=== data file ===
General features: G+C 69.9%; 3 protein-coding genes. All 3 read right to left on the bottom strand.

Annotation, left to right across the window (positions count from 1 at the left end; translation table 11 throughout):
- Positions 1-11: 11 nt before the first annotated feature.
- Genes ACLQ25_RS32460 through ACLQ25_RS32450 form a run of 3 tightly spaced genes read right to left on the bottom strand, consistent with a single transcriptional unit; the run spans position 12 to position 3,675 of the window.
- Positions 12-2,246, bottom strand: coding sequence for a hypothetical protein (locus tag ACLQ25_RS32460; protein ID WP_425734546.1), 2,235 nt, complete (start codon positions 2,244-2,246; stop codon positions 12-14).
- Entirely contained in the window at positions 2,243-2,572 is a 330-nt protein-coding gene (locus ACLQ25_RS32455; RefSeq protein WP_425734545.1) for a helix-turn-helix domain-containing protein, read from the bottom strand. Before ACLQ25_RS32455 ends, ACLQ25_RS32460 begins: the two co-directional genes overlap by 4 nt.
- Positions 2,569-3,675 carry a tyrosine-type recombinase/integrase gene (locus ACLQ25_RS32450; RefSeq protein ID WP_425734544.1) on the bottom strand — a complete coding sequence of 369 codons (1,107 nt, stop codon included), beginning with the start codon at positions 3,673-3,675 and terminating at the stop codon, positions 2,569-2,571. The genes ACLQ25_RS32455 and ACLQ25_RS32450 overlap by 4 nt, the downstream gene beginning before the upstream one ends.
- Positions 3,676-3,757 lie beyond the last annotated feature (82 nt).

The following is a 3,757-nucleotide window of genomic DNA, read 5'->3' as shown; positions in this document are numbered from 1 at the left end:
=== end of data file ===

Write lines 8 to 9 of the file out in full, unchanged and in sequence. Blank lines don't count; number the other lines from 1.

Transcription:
- Positions 3,676-3,757 lie beyond the last annotated feature (82 nt).

The following is a 3,757-nucleotide window of genomic DNA, read 5'->3' as shown; positions in this document are numbered from 1 at the left end: